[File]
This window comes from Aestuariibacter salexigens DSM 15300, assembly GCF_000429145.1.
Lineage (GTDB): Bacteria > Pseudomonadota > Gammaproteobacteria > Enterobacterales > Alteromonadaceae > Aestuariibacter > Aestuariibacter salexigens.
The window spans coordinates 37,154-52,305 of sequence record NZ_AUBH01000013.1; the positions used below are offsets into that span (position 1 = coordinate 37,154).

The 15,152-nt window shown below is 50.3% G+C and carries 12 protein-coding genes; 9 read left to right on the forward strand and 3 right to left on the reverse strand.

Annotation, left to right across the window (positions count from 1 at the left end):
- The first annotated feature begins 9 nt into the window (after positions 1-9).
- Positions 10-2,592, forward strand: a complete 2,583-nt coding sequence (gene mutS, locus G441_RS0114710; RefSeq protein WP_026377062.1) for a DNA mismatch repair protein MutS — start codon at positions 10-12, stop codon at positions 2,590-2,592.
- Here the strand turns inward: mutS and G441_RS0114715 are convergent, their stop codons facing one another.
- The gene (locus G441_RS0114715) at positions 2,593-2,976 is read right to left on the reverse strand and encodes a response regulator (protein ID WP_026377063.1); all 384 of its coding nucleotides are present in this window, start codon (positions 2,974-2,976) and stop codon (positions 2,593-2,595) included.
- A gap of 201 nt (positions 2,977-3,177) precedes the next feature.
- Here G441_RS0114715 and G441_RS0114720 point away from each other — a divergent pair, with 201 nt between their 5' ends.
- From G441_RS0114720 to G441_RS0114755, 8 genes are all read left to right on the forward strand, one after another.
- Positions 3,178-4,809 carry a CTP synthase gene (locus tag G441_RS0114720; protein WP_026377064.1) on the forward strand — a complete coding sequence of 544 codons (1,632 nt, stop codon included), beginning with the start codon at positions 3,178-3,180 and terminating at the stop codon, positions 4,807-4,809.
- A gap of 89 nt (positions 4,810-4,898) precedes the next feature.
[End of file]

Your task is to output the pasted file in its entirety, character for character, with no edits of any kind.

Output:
This window comes from Aestuariibacter salexigens DSM 15300, assembly GCF_000429145.1.
Lineage (GTDB): Bacteria > Pseudomonadota > Gammaproteobacteria > Enterobacterales > Alteromonadaceae > Aestuariibacter > Aestuariibacter salexigens.
The window spans coordinates 37,154-52,305 of sequence record NZ_AUBH01000013.1; the positions used below are offsets into that span (position 1 = coordinate 37,154).

The 15,152-nt window shown below is 50.3% G+C and carries 12 protein-coding genes; 9 read left to right on the forward strand and 3 right to left on the reverse strand.

Annotation, left to right across the window (positions count from 1 at the left end):
- The first annotated feature begins 9 nt into the window (after positions 1-9).
- Positions 10-2,592, forward strand: a complete 2,583-nt coding sequence (gene mutS, locus G441_RS0114710; RefSeq protein WP_026377062.1) for a DNA mismatch repair protein MutS — start codon at positions 10-12, stop codon at positions 2,590-2,592.
- Here the strand turns inward: mutS and G441_RS0114715 are convergent, their stop codons facing one another.
- The gene (locus G441_RS0114715) at positions 2,593-2,976 is read right to left on the reverse strand and encodes a response regulator (protein ID WP_026377063.1); all 384 of its coding nucleotides are present in this window, start codon (positions 2,974-2,976) and stop codon (positions 2,593-2,595) included.
- A gap of 201 nt (positions 2,977-3,177) precedes the next feature.
- Here G441_RS0114715 and G441_RS0114720 point away from each other — a divergent pair, with 201 nt between their 5' ends.
- From G441_RS0114720 to G441_RS0114755, 8 genes are all read left to right on the forward strand, one after another.
- Positions 3,178-4,809 carry a CTP synthase gene (locus tag G441_RS0114720; protein WP_026377064.1) on the forward strand — a complete coding sequence of 544 codons (1,632 nt, stop codon included), beginning with the start codon at positions 3,178-3,180 and terminating at the stop codon, positions 4,807-4,809.
- A gap of 89 nt (positions 4,810-4,898) precedes the next feature.